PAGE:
daniel nour

Here Here come the Habibs too much for white TV?

In Arab world, Community, Political, TV on January 20, 2016 at 11:17 am

Have you heard of Channel 9‘s new TV comedy “Here come the Habibs?” Some people say it’s a stereotypically racist depiction of Arabs on Aussie TV. Here’s what I think! ‪#‎herecomethehabibs‬ ‪#‎robshehadie‬

Christian Egypt

In egypt on July 19, 2015 at 7:50 pm

Egyptians are a deeply religious people.

The  Coptic spirituality, the monastic tradition which helped the country retain its unique Egyptian cultural identity throughout Roman dominion, is central to the country’s history.

The photographs below, taken at various monasteries and churches throughout Upper Egypt, help illuminate the importance of Egypt to Christianity. Egypt has been called “the Second Jerusalem” because of its significance as the dwelling place of Christ and the Holy Family for three years.

Still shot of the apparition of the Blessed Virgin at Zeitoun church, Cairo, in the 50’s.

Papal residence in West Asyout.

Transcedental beauty of a Cathedral in West Asyout.

Sanctum erected in West Asyout to commemorate former home of the Holy Family.

Monastery of St Paul the first Hermit, at the Red Sea Mountains.

Its wall paintings date from 1700 AD

It is also said to have been a resting place for the prophetess Miriam during the Exodus from Egypt.


Egypt under fire

In egypt on July 8, 2015 at 6:12 pm

It’s my second week I’m Egypt, and along with the sweltering heat, the country has also weathered some major social and political fires.

Driving past the suburb of  New Cairo, Misr El Gedeeda, last week, I saw the wreckage from the car bomb which killed Egypt’s public prosecutor Hisham Barakat. The explosion was so powerful that it blew out the first floor of the building above it. Yet, in clasically Egyptian fashion, a quick thinking businessman didn’t fail to leave their ‘scrap metal collection’ sticker on the wreckage, shown below. Equally unphased were police authorities, who have simply left the crime scene as it is, for all to see.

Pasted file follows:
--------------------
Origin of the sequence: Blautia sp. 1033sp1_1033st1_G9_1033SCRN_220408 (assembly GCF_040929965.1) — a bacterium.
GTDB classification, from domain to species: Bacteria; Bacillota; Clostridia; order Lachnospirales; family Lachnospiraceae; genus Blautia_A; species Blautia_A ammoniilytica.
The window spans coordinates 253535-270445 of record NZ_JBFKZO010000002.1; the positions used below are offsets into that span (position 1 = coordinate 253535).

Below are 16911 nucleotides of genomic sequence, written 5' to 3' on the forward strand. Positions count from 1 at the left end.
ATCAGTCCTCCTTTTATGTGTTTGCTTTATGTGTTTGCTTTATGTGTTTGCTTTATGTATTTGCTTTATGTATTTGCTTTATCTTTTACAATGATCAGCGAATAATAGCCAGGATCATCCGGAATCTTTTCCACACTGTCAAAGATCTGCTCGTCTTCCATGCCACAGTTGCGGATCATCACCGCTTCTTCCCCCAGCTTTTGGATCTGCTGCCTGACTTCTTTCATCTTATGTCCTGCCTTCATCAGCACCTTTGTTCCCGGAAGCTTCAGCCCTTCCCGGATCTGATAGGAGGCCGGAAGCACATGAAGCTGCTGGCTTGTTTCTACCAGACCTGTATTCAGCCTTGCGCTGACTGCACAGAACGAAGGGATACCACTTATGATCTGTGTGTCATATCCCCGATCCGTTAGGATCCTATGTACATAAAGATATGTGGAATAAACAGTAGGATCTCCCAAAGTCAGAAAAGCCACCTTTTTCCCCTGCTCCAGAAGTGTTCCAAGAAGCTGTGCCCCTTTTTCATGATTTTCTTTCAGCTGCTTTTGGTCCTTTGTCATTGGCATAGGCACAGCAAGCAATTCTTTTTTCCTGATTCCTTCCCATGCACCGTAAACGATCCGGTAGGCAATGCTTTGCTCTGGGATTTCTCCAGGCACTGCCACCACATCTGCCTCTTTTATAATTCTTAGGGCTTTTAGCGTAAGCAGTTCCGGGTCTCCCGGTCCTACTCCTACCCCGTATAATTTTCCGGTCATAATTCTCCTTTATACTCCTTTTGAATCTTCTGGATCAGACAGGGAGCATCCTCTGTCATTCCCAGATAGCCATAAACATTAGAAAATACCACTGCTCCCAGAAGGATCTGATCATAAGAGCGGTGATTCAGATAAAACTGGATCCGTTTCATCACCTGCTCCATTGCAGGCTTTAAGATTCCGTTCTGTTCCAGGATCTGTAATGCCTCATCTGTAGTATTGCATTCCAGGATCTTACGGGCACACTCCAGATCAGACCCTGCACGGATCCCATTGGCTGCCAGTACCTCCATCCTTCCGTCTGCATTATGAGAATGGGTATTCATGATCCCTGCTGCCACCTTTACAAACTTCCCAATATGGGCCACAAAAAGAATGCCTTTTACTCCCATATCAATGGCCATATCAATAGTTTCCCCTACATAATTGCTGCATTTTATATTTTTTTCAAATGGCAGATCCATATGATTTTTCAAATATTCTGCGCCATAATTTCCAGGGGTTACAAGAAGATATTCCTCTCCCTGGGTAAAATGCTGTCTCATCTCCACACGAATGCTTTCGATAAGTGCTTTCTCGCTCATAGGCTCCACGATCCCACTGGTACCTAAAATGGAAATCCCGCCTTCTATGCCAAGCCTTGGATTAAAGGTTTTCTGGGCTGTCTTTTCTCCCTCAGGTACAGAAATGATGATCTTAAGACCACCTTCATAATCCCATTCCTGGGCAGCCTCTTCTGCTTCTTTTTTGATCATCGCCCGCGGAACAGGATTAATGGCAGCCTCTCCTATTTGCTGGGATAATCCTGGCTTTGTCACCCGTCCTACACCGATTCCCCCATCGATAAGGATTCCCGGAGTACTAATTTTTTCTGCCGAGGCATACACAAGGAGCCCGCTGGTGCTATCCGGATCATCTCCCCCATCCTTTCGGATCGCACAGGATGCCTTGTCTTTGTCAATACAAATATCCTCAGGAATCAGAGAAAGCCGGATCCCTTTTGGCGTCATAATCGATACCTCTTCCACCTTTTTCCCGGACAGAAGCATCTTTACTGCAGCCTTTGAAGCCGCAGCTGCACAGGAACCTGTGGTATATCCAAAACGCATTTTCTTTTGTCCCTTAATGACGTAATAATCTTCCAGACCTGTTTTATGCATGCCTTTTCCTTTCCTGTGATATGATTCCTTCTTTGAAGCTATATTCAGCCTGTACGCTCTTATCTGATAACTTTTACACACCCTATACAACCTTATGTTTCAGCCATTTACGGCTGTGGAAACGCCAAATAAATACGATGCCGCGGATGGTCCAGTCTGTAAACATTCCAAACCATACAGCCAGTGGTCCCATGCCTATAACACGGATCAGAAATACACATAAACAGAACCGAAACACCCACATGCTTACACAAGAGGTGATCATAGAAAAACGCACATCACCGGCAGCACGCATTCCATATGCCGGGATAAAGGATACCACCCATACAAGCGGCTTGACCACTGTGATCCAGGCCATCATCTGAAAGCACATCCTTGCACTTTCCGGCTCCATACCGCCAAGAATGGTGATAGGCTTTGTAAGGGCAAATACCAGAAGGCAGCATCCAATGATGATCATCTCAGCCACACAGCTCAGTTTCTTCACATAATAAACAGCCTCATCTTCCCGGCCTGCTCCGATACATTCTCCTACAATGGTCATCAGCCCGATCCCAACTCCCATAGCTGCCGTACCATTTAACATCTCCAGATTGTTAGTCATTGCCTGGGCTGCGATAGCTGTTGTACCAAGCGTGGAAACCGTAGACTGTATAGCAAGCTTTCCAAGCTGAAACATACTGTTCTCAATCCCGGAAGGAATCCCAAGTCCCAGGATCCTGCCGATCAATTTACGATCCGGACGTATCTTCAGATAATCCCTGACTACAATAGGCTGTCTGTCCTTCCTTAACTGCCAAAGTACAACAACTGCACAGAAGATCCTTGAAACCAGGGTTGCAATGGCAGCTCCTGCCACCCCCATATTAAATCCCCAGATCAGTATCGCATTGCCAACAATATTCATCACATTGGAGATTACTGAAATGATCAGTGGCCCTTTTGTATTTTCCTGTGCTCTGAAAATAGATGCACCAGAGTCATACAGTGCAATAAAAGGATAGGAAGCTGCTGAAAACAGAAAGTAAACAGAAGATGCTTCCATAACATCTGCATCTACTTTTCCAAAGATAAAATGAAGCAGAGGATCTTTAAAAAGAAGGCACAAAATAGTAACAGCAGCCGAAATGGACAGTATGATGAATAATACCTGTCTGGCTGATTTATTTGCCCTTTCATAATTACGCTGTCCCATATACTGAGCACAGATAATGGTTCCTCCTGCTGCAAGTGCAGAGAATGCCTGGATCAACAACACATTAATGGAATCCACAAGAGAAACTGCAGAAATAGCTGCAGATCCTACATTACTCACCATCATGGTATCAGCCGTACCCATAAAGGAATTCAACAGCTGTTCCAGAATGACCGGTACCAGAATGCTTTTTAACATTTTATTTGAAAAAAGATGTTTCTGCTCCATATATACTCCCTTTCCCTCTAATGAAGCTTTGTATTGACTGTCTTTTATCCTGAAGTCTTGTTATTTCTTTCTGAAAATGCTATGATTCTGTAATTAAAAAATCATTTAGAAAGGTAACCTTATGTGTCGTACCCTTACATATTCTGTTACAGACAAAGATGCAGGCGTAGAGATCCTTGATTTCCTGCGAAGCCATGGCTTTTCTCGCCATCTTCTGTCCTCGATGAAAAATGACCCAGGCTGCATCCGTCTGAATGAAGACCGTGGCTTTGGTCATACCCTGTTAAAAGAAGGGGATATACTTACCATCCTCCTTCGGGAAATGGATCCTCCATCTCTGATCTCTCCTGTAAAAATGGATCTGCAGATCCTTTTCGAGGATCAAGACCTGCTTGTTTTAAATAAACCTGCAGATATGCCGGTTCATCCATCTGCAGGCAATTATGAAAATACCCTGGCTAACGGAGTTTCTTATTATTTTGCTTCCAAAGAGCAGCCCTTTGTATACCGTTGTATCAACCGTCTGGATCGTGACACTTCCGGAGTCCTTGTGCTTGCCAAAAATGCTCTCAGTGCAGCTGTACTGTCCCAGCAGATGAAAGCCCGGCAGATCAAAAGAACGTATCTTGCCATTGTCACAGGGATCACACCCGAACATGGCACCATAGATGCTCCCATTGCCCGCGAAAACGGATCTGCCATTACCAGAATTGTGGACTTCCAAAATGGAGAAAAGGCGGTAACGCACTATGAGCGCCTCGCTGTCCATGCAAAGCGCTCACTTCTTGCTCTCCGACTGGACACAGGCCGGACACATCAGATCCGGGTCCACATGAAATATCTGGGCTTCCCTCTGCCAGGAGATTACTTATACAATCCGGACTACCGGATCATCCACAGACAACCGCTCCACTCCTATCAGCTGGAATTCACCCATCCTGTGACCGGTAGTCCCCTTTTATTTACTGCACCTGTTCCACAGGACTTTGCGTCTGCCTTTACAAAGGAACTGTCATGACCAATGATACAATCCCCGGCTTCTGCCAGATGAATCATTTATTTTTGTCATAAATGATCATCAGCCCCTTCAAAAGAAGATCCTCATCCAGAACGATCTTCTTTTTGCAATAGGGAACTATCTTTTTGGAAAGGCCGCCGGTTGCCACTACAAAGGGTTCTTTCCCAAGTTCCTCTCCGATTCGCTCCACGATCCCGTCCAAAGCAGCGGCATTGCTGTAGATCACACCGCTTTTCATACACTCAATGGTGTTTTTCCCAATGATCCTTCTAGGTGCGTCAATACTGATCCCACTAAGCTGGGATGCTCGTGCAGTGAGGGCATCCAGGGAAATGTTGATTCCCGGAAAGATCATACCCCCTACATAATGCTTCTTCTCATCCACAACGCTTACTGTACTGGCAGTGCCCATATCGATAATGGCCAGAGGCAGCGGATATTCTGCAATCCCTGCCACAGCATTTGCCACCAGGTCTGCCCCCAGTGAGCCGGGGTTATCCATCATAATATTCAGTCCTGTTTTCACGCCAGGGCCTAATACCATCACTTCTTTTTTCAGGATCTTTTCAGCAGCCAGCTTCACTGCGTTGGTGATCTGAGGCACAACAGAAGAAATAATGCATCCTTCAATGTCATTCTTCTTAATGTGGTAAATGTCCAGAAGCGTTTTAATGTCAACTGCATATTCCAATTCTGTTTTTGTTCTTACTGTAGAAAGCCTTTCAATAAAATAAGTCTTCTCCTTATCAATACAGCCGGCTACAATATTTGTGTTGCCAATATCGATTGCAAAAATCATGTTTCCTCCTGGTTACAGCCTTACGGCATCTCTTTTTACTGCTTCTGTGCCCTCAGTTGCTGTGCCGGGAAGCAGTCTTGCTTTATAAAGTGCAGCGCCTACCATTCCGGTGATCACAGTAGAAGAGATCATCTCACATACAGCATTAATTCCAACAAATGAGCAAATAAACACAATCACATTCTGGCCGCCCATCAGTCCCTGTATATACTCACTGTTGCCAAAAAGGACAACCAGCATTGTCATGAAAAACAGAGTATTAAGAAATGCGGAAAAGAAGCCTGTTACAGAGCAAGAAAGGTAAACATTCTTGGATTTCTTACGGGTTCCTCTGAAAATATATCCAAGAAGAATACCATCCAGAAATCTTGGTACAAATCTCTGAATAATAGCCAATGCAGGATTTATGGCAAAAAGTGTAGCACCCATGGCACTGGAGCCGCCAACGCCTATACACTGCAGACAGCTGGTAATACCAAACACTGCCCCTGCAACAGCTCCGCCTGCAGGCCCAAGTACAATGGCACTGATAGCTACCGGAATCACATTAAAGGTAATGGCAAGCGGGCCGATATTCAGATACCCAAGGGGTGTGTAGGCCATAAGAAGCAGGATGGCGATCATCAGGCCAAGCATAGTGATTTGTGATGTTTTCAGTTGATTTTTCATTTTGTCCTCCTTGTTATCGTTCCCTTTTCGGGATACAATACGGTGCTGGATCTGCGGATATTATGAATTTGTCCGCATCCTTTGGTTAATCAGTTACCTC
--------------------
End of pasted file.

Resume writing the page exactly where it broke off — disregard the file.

EgyptianStreets.com reports that President Sisi has promised “rapid justice” and amendments to the Country’s Criminal Laws, following the attacks. This  implies harsher punishment of the Muslim Brotherhood.

To Upper Egypt now, where I’m teaching children English as part of the Coptic Orphans programme. Here, I’m beguiled by the endless, sometimes overwhelming chanting of the Muazzin. His prayers emanate from two or sometimes three gaudy Minarets, decorated with electric lights. There are two mosques here in Dar Al Barsha, a small village in El Minia province, within a mere block from each other.

The Coptic a Orthodox masses here are long, loud and multi-sensory: the churches, which are named after St George or the Blessed Virgin, serve as central hubs for the village.

Rows of Fellahin in their long flowing gallabeyas, sit unmoving, almost like statues, throughout the services. In the incredible heat, women sit cross legged on the floor in the corridors of the church.  The sense of community is palpable.

All in all, it’s hot in more than one way in Egypt.

Follow my Egyptian travels on Twitter at daniel_nour.



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